Māori sportswomen led the way at the 27th Annual Māori Sports Awards with Black Ferns star Portia Woodman claiming two major awards.
Portia Woodman shared the Albie Pryor Memorial Sports Person of the year with All Black Rieko Ioane and also picked up the trophy for senior Māori sportswoman of the year.
It follows the Ngāpuhi descendant's success at the World Rugby Awards in Monaco, where the Black Ferns won team of the year and she won women's player of the year.
Terina Te Tamaki was at the Māori Sports Awards representing the World Series Championship winning Black Fern's seven side.
"I definitely look at our girls like Portia who's nominated for sportswomen and also Sarah Goss so it's really inspiring for me even," Te Tamaki said.
Straight out of high school Te Tamaki secured a professional contract - which became her first full time job.
She said she learnt first hand the grind of professional sports life and knows the hard work her team-mates put into their careers.
"The way that women are performing at the moment, it's outstanding, and I guess why wouldn't you put us on equal plates."
Mavis Mullins won the sports administrator of the year award and said in the past women played more of a role behind the scenes in sports.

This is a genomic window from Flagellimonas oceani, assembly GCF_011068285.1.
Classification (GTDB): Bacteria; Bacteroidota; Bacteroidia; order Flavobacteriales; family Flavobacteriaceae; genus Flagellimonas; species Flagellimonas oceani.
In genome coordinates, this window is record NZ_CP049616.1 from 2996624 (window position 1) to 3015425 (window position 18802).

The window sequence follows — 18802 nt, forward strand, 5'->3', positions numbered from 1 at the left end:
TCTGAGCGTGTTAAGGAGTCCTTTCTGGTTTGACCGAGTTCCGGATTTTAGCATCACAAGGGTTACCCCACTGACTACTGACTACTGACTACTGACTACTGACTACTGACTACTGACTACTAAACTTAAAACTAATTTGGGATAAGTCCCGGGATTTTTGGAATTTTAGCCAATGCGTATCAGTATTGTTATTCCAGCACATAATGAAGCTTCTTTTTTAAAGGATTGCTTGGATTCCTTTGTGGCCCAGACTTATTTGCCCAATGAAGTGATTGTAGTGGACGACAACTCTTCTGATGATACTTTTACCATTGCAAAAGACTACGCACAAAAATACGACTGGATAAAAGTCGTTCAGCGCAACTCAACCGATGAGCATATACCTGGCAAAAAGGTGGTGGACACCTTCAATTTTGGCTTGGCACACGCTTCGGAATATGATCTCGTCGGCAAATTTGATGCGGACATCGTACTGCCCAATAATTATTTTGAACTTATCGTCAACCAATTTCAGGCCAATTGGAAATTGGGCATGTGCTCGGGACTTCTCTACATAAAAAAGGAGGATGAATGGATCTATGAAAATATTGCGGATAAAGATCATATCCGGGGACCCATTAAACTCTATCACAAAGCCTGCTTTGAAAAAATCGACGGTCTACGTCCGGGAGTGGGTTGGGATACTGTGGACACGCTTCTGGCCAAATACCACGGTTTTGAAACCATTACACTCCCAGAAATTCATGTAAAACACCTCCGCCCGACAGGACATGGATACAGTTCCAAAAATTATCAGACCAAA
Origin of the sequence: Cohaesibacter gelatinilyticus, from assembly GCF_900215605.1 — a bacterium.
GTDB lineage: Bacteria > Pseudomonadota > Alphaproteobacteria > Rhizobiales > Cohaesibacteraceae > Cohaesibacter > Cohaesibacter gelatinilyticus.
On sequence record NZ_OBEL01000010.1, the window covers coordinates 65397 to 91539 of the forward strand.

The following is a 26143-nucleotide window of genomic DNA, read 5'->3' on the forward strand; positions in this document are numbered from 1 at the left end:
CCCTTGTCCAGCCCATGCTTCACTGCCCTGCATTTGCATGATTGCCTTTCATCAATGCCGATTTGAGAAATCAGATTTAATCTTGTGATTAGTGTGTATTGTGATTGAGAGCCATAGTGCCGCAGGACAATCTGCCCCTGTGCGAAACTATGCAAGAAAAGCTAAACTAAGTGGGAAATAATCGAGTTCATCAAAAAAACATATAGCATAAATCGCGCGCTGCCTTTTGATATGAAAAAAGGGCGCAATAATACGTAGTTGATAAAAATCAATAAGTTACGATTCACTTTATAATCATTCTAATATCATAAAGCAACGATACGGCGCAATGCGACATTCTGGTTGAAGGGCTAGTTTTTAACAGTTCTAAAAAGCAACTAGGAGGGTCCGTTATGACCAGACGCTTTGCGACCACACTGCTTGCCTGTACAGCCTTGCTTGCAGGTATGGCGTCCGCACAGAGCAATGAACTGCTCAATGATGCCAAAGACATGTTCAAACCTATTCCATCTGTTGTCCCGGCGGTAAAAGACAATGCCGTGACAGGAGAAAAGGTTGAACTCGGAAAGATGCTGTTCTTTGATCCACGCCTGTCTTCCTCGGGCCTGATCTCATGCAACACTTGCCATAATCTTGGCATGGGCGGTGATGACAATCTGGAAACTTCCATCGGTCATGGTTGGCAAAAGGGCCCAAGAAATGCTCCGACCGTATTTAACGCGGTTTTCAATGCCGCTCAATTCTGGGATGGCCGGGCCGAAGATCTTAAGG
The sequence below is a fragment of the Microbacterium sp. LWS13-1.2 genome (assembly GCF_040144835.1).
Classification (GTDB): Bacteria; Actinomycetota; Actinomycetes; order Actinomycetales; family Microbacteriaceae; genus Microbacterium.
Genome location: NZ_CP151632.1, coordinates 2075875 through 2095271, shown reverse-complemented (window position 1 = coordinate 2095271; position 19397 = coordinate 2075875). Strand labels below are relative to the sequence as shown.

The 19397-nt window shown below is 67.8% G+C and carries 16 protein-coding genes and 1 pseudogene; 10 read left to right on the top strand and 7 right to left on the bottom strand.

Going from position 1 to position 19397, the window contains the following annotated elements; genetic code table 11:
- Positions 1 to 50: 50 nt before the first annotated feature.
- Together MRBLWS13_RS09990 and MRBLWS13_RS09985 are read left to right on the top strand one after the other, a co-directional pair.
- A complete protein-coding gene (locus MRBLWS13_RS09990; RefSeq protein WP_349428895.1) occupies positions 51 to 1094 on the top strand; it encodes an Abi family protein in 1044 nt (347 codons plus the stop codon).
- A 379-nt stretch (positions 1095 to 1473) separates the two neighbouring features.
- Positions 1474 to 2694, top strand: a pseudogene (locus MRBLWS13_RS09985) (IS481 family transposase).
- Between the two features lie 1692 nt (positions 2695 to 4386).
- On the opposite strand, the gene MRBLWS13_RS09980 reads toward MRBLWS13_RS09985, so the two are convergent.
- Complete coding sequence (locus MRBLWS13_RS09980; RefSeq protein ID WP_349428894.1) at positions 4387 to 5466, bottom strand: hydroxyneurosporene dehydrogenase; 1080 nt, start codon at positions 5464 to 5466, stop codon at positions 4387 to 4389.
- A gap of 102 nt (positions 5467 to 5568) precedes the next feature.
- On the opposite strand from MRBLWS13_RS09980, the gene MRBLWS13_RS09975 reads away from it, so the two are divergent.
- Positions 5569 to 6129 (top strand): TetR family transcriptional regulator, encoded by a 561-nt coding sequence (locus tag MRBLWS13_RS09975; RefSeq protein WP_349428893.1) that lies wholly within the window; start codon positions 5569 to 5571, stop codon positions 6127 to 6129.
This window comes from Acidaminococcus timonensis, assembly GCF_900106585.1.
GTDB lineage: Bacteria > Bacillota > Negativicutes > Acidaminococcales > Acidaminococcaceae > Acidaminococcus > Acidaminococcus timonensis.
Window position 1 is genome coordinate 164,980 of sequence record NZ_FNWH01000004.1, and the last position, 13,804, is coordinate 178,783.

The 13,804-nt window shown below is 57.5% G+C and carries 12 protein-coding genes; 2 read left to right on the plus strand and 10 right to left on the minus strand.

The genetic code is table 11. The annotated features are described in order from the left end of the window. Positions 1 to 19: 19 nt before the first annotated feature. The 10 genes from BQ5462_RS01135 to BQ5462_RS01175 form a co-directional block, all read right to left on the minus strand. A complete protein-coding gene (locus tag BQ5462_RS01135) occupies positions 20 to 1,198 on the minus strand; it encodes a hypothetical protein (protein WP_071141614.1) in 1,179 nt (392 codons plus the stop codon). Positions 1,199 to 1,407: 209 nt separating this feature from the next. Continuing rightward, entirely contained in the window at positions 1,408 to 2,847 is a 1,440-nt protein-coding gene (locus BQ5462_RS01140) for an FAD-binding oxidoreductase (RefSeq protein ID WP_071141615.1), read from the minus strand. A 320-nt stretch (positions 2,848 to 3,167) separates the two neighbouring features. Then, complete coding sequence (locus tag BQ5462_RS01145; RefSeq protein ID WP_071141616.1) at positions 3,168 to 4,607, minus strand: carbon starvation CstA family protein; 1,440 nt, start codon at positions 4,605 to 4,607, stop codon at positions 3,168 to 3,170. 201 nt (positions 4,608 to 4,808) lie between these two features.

However, Mullins said there has been a noticeable shift in the last few years.
"What we're starting to see now is a higher level of participation in elite sportsmanship by our women it's just a really cool thing to be able to be just part of."
Lawna Kahi from Aotearoa Football said when she was coming through the sporting ranks women did not always follow through with sporting careers.
Kahi said she saw Football ferns such as Amber Hearn and Abby Erceg giving their all to the sport - and knows football can be tough for women striving for equality.
"They go out and they give 120 minutes of pure sport and that's from warm up to cool down they need to be paid what they're worth."
Taylor Parker is an up and coming football player who has worked with Aotearoa Football to not only improve her game but engage with her taha Māori.
Mixing her passion for the game and her role as a wāhine Māori is something which makes her feel proud.
Parker said she wanted to be a role model for other young wāhine playing the sport.
"We're just lucky (as) females we don't have big egos so we deal with it we just go forward and we just do it," she said.
A total of 11 individual Māori world champions, and 47 Māori in world champion teams, were honoured at the awards at the Vodafone Events Centre.